President Donald Trump’s intense push for a vaccine before the election – which is now virtually impossible given that none of the leading vaccine candidates will be ready by then — on top of administration pressure on the FDA and Centers for Disease Control, have sowed growing public doubt about vaccine safety, particularly as the research into the shots has progressed at an unprecedented breakneck pace.

A CNN poll from earlier this month showed only about half of Americans might get a vaccine, while a more recent Stat News poll revealed 58 percent of the U.S. public said they would get vaccinated as soon as a vaccine was available – a big decline over its prior poll. If large numbers of people spurn the shot, its power to beat back the pandemic is diminished.

States have not yet released a lot of details about their vaccine reviews. The additional layer of oversight raises questions about whether a state agency could impede use of a federally-approved vaccine, and whether they could end up slowing down the pandemic response, rather than enhancing it.

Even though governors say they are protecting their residents in case pressure from the White House leads the FDA to approve a flawed vaccine, some officials and public health advocates are warning that these state interventions could confuse the public and prevent people from seeking a shot even if it is safe and effective.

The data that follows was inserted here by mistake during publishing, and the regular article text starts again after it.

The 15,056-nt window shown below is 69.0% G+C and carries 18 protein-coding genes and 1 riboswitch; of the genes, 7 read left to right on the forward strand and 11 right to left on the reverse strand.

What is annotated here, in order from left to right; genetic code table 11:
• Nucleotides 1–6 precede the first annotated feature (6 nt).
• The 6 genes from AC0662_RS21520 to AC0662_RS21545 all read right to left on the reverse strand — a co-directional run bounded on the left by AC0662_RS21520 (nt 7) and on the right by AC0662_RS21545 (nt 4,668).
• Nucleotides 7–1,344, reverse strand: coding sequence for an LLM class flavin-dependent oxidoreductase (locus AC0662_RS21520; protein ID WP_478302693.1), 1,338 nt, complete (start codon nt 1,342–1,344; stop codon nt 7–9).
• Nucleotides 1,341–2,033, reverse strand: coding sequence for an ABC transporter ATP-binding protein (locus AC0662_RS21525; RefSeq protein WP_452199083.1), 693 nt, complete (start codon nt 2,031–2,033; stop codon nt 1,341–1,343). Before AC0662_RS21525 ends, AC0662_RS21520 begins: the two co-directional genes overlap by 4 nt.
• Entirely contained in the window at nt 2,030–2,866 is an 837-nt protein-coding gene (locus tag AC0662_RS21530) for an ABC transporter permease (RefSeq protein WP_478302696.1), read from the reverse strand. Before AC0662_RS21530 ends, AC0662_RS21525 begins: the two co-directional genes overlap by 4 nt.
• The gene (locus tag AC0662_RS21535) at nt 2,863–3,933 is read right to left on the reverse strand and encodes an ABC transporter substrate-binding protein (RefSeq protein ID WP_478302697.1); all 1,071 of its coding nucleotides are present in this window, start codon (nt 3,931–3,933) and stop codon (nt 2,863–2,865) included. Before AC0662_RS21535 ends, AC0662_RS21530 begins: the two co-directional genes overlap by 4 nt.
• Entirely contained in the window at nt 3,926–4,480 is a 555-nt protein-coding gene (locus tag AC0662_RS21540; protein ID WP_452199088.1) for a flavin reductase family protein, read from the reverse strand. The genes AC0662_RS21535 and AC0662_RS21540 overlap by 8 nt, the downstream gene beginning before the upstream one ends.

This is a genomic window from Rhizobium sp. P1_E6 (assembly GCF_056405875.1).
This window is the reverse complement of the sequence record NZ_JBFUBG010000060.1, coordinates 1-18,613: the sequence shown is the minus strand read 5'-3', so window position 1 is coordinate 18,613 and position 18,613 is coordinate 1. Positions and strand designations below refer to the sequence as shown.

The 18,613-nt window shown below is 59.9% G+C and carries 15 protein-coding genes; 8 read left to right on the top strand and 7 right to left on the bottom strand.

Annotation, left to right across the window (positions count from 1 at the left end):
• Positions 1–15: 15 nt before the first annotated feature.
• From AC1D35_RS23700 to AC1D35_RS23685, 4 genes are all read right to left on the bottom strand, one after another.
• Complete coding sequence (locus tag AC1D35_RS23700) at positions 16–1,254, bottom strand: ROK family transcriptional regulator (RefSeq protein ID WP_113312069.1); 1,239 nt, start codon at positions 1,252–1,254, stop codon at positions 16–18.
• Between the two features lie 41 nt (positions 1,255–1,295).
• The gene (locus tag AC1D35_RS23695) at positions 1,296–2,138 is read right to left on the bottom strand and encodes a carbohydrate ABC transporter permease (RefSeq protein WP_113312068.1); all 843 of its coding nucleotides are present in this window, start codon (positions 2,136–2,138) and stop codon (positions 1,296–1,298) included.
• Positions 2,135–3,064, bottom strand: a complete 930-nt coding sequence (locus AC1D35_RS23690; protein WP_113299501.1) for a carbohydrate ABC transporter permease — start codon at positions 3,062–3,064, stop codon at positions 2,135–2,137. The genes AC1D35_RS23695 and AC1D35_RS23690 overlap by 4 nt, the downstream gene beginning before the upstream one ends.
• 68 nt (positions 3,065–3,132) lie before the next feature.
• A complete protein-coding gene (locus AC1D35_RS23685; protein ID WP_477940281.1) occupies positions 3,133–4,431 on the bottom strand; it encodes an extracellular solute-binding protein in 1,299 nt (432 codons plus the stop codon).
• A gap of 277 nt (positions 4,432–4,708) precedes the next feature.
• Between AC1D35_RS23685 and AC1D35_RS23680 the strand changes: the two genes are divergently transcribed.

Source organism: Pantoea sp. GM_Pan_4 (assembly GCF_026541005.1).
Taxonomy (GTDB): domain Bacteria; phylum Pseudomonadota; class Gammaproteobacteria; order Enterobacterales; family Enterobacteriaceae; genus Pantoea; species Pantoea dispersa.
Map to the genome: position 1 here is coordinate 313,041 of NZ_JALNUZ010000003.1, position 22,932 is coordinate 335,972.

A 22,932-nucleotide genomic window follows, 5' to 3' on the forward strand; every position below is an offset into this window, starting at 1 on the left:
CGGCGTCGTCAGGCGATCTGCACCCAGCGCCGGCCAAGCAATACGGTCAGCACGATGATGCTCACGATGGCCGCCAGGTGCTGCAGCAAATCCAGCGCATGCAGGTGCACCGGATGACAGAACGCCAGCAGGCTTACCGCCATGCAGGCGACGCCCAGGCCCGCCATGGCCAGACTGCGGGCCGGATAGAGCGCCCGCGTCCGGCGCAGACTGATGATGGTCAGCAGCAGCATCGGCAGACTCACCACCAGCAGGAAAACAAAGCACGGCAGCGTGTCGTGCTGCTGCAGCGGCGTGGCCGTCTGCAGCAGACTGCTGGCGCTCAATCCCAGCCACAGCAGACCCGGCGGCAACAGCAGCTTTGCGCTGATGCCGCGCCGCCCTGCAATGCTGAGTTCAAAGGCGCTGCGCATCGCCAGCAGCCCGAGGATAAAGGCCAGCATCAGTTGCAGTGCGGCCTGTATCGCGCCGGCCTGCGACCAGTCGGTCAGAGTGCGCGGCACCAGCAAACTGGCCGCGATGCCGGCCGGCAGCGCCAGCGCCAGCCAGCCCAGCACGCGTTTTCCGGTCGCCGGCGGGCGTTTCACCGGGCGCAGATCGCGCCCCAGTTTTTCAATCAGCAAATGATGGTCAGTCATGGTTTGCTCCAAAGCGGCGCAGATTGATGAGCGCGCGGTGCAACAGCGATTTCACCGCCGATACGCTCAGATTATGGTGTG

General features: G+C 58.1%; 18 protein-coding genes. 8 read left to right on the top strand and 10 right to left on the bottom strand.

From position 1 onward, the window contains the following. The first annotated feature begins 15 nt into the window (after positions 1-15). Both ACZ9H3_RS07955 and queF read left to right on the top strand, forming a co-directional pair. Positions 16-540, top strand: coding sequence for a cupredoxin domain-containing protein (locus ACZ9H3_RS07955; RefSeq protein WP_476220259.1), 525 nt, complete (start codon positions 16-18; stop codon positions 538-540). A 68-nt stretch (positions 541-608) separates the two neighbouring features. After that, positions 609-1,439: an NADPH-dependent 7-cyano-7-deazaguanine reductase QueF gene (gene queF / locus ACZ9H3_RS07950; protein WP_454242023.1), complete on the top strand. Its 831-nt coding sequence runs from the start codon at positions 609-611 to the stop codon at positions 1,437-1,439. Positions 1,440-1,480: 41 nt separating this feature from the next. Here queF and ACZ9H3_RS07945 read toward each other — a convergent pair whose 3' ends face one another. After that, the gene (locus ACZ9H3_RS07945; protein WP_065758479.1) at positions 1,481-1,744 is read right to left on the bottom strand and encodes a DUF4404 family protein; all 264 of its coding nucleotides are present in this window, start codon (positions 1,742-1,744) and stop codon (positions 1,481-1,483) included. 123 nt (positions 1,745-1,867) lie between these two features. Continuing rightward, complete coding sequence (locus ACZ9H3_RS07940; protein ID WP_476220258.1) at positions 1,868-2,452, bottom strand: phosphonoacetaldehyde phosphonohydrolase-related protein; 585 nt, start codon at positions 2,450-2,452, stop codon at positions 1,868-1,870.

It is “hard to see how any state could replicate anything like the national, gold standard system” of FDA approval, said former FDA commissioner Mark McClellan, who now heads a major health policy center at Duke.

Critics of the state review panels include both Republicans in Congress as well as nonpartisan public health experts in both the advocacy and academic worlds.

Rep. Greg Walden of Oregon, the outgoing top Republican on the House Energy and Commerce Committee, which oversees the FDA, called the state vaccine panels a “reckless” idea that would “dangerously undermine the FDA” and increase public vaccine hesitancy.

Walden told a recent committee hearing that the FDA had ample safeguards, including an independent data safety monitoring board for each vaccine trial, as well as the outside experts that serve on the FDA’s Vaccines and Related Biological Products Advisory Committee. FDA Commissioner Stephen Hahn has said the advisory panel, which meets for the first time to discuss Covid-19 vaccines this Thursday, will review every vaccine prior to an emergency authorization or approval.

States “would be hard-pressed to find more qualified experts” than those already on the FDA and CDC advisory panels, said Amy Pisani, executive director of the nonprofit Vaccinate Your Family. Their “recommendations will speak for themselves,” she said.

Traditionally the states have